Saturday, 21 November 2015
The Mysterious Castle in the Carpathians
Carpathian hills, 1897. Count Teleke of Tölökö, a famous opera singer, enjoys the nature trip with his servant Ignac. When they find a man, Dezi, lying unconscious in the forest, they bring him back to his nearby village. It turns out he was investigating the mysterious castle on the hill, where strange things occur. The next night, Teleke and Dezi enter the castle and find it is inhabited by Baron Gerc and his mad scientist, Orfanik, who invented cameras and rockets. Teleke knows Gerc from before: Gerc was stalking Teleke's girlfriend and singer, Salsa Verde. When she had a heart attack, Gerc used Orfanik's inventions to conserve her dead body. When the army is about to storm the castle, Gerc blows the whole place up, but Teleke and Dezi manage to escape.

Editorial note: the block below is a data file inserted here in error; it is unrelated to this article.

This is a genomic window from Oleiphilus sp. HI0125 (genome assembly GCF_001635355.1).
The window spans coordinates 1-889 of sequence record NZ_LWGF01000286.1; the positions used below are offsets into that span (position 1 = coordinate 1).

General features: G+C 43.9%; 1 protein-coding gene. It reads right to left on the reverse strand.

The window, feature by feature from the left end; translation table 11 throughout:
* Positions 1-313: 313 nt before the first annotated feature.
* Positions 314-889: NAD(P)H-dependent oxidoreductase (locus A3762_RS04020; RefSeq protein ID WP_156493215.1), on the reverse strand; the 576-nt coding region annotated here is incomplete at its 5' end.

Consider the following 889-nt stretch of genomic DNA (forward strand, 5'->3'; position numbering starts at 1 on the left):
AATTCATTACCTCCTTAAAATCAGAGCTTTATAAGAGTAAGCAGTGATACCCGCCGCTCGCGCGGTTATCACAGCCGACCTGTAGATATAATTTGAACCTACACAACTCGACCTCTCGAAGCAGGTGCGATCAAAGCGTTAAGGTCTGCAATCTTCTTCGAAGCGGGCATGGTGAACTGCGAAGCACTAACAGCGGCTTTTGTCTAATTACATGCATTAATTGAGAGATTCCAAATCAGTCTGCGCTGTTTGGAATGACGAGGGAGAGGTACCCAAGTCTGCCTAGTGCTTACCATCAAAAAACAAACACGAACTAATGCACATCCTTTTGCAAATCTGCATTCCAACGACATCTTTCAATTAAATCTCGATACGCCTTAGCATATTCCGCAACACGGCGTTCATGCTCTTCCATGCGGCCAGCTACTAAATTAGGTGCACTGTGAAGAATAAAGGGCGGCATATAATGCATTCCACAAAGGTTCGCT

One of Oldrich Lipsky's final films, a comical adaptation of Jules Verne's novel "The Carpathian Castle", "The Mysterious Castle in the Carpathians" is a surreal and surprisingly inventive fantasy comedy that - despite its flaws - demonstrates that the director did not gain a cult reputation and stood out from the Czech cinema for nothing. The movie has a slow, lax opening act, but quickly gains momentum and delivers a weird, yet fun and original storyline with a substantial amount of crazy scenes, while its best moments are when it simply indulges in the typical 'Czech' oddball jokes (the servant carrying a giant chair on his back while accompanying Count Teleke while climbing on the hill; in the middle of the opera, a postman arrives with his bicycle on the stage to deliver an urgent telegram to singer Teleke; the bad guy spreads his long beard, revealing he was hiding a machine gun on his chest; Teleke singing with such a high-pitch voice it causes the secret camera lens and microphone hidden in the eye and ear of a painting to break...), especially involving scientist Orfanik who has a mechanical hand which can be converted to several functions, from a tool to a grabbing hook. The opulent locations are a special bonus, since the castle on the hill is aesthetically pleasant. The story may have a few 'rough edges', notably in the chaotic-clumsy finale, and some situations are not as funny as they could have been, yet Lipsky has a field day by joking with all the impossible high-tech inventions set in the 19th century, and does not even shy away from black comedy in the ending where Teleke and his friend are having a fight with the villain Gerc and his gang.